The campaign was popular enough that organizers claimed to have reached “millions” online. A tweet from Barack Obama surely didn’t hurt:
The campaign did indeed create a successful spike in online attention, say the authors of a new academic analysis that crunches vast amounts of Web data to compare how differently Twitter and the mainstream media handle the subject of climate change.
But what’s most interesting is how much this Twitter-focused event differed from what the mainstream media covered that same week in the climate sphere. Namely, many outlets focused on a new report from the National Audubon Society, examining 588 bird species from North America and finding that “more than half are likely to be in trouble” due to climate change, with much of their traditional ranges lost by the year 2080.
“While other studies have made similar pronouncements, this report gives the most comprehensive projections of what is likely to happen to America’s birds,” reported Seth Borenstein of the Associated Press.
The Twitterverse, though, didn’t care so much about the Audubon study. Indeed, the contrast between the two very different climate focuses in this particular week is an example of the “significant differences between triggers, actions, and news values of events covered” by the mainstream media as opposed to on Twitter noted in the new paper by Alexandra Olteanu of the École Polytechnique Fédérale de Lausanne in Switzerland and three co-authors.
A work of what might be called “computational social science,” the paper uses media databases and a sampling of Tweets to study 17 months of climate related discourse (from April 2013 through September 2014) in both regular media and also on Twitter, focusing on which kinds of events triggered peaks in climate-framed coverage in the different media.
In general, the study found, mainstream journalists cover lots of reports (like the Audubon one), lots of government meetings and proceedings, and lots of weather extremes or disasters. People on Twitter, in contrast, tend to show a different pattern. They focus less on disasters and official proceedings. And most strikingly, the study found that in Twitter’s climate “coverage,” the individual mattered more, even if he or she was not famous:
Actions by individuals appear prominently on Twitter. In about half of the cases, these individuals do not belong to the elite: they are neither rich, nor powerful, nor famous. Twitter indeed allows those individuals, in many cases, to generate peaks of attention as large as the ones that are obtained by large organizations or governments.
The “97 hours of consensus” Twitter spike would seem to fit this analysis — it was, in essence, a series of individual scientists making statements.
“I think it’s important for people to at least be aware of the fact that there are significant differences in the type of information that they end up seeing when they focus on one media or another,” says lead study author Alexandra Olteanu of the École Polytechnique Fédérale de Lausanne. Focusing just on mainstream media — or, getting all your climate news or other news from Twitter — “might bias your views about a certain issue,” she says.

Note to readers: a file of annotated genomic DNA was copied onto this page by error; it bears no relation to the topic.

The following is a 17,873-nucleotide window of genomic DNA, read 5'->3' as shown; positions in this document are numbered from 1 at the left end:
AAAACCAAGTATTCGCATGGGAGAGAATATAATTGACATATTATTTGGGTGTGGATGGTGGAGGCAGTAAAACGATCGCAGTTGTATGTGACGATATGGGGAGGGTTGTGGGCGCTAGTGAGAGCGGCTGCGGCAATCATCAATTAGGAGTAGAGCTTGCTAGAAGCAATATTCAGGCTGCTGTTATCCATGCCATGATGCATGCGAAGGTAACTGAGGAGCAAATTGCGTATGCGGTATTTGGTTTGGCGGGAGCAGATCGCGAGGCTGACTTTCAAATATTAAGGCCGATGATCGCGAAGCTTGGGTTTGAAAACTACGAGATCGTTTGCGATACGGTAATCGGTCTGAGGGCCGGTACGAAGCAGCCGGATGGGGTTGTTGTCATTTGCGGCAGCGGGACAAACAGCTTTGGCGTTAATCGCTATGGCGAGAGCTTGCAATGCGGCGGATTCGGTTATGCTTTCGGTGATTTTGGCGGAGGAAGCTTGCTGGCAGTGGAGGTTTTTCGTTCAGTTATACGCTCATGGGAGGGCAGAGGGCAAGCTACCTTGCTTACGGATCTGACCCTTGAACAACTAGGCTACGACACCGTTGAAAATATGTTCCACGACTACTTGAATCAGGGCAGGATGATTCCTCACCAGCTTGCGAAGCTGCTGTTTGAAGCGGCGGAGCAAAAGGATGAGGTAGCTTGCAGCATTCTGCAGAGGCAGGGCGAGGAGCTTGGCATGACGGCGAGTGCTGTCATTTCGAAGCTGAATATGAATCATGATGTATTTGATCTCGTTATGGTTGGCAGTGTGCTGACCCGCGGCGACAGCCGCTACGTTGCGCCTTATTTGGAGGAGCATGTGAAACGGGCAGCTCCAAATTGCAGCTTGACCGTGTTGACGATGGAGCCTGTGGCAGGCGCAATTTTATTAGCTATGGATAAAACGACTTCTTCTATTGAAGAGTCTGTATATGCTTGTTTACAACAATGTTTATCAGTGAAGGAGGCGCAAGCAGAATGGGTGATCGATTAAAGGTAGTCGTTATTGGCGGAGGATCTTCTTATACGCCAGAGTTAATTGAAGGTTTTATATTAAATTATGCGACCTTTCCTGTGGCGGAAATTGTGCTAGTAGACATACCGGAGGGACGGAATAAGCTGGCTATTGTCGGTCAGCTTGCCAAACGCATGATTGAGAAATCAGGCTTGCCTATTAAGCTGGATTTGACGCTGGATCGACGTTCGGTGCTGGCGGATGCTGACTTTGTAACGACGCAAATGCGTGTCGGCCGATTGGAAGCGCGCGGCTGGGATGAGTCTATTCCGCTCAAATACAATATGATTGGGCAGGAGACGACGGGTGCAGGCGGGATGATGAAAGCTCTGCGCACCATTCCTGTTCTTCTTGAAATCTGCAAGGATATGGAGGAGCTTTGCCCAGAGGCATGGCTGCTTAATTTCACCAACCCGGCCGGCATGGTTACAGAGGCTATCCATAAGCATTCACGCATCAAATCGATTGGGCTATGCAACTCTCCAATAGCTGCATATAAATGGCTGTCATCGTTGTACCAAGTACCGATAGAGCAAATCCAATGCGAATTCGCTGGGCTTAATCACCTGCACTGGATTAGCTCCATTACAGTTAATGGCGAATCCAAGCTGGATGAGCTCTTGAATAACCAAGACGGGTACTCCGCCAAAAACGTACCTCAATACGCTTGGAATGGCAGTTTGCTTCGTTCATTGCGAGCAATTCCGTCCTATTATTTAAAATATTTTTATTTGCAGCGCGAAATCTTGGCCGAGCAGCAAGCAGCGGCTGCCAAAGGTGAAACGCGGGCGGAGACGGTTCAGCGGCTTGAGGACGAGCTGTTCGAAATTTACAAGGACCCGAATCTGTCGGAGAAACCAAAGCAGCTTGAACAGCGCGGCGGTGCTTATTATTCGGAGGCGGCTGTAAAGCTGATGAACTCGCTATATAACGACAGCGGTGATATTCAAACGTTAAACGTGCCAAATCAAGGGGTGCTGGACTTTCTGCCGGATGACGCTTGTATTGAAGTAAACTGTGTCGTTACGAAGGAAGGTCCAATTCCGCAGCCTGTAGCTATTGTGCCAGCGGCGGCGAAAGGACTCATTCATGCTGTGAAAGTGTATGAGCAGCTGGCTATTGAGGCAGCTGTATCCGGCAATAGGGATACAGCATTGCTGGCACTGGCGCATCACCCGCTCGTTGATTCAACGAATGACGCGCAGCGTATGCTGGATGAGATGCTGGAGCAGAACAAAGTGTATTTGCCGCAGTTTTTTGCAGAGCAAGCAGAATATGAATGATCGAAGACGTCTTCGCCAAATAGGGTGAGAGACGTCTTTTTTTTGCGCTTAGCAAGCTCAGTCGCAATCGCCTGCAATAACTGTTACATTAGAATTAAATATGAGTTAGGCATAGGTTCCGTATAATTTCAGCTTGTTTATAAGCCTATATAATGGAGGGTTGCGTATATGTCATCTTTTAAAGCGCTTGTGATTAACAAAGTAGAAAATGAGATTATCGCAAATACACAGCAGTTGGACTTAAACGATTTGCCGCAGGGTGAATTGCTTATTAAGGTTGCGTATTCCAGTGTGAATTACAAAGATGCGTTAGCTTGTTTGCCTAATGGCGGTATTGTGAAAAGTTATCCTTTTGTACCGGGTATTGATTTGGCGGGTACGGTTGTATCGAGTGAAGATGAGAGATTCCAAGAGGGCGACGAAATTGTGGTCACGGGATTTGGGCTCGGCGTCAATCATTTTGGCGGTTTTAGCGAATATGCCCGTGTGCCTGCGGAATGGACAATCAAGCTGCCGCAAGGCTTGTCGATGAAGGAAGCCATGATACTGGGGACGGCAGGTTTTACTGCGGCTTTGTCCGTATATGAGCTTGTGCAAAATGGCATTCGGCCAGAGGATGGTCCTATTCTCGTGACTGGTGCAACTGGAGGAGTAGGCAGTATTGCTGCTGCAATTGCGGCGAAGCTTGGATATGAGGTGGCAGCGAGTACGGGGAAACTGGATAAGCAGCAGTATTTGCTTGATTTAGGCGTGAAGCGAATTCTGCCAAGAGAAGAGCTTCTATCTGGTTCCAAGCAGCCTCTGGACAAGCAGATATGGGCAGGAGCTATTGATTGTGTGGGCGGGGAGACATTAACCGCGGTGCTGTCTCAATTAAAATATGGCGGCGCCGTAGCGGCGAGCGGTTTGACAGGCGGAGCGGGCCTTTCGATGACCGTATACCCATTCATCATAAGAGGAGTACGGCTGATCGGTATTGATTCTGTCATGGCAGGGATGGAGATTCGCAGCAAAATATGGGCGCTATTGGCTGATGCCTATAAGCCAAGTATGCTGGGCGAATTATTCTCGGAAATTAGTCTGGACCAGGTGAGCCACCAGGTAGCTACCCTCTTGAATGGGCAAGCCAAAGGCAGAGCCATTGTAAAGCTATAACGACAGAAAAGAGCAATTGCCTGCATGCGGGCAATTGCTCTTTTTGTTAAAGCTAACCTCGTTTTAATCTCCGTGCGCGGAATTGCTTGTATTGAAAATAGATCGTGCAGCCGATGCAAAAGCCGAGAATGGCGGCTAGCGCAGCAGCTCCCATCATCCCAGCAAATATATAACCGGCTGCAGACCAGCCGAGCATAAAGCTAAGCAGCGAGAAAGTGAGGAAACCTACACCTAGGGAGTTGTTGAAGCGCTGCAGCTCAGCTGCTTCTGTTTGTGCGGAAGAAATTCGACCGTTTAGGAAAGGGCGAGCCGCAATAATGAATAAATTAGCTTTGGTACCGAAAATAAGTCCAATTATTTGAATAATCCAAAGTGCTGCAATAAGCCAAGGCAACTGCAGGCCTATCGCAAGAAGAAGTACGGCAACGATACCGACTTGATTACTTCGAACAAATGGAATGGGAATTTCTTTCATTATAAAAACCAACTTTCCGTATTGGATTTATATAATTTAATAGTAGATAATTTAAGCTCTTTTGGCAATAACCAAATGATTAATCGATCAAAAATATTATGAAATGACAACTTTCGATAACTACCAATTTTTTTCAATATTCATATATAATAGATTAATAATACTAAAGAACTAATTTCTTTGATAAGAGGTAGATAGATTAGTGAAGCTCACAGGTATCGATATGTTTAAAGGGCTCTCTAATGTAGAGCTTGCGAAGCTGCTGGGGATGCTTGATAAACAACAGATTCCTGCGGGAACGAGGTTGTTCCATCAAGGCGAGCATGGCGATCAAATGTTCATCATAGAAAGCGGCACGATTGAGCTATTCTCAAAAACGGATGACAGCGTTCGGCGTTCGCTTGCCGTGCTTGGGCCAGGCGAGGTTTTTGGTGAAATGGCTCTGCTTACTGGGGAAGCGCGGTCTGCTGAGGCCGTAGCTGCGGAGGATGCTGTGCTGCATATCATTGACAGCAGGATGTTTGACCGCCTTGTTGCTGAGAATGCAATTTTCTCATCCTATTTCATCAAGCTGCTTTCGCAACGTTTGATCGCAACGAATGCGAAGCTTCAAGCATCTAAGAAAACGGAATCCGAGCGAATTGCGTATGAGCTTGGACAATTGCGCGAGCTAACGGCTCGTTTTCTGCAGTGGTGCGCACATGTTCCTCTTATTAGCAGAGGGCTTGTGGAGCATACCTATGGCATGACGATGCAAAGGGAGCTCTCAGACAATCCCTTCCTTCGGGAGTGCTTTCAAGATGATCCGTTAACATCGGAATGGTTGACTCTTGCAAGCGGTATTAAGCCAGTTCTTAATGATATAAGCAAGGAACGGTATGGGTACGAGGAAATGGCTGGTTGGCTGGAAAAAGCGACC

The conclusions about how Twitter and mainstream media cover different climate change “events” was conducted using computer science techniques to extract data from the Web. To analyze media stories, the researchers turned to a Google-supported database called Global Data on Events, Location, and Tone, which tracks global media to detect daily events. The analysis produced a stunning 561,644 URLs of news articles seemingly related to climate, which were then sifted through to detect events where media attention peaked.
Meanwhile, a similar analysis was performed with Twitter by taking a random sampling of Tweets via the Internet Archive and then extracting those containing “climate change” and related terms. That, in turn, produced a sampling of 482,615 tweets — or, 28,000 every month — which the authors estimated to be about 1 percent of the total 2.8 million monthly tweets about climate change.
Since the work was done by programs, though, the researchers also had to have readers go through to take out false positives, like this. This was done both by the study authors and by a team of annotators who rated the content.
One aspect of the analysis that is novel, says co-author Carlos Castillo of the Qatar Computing Research Institute, is the sheer volume of content that was considered. “To the best of my knowledge there is no other study comparing mainstream media and social media considering this amount of stories and tweets,” said Castillo by email. “People have compared these media in the past using fully-manual content analysis or datasets that are much smaller than this one.”
Olteanu says she thinks that if the analysis were extended to issues beyond climate change, many similar patterns would emerge. “I think Twitter will typically cover more individual generated events than mainstream media would,” she says.
It is important to note, however, that Twitter and the mainstream media do often find the same events newsworthy.
For instance, in that very same week of September 2014, there was a climate related news event that spiked both on Twitter and in the mainstream media, according to the study authors. It was the story that the World Meteorological Organization (a U.N. body) had released a new finding that atmospheric carbon dioxide “rose at a record-shattering pace” in 2013, as The Post reported. It was the largest single year increase since 1984.
Here was a development that was both an official statement of an official body — cue the mainstream journalists — but also an incredibly alarming and dramatic sound bite and factoid. And both media collaborated to send it everywhere.
So in general, you shouldn’t get all your news from Twitter, or from the mainstream media — but once in a while, you’ll be well served by either.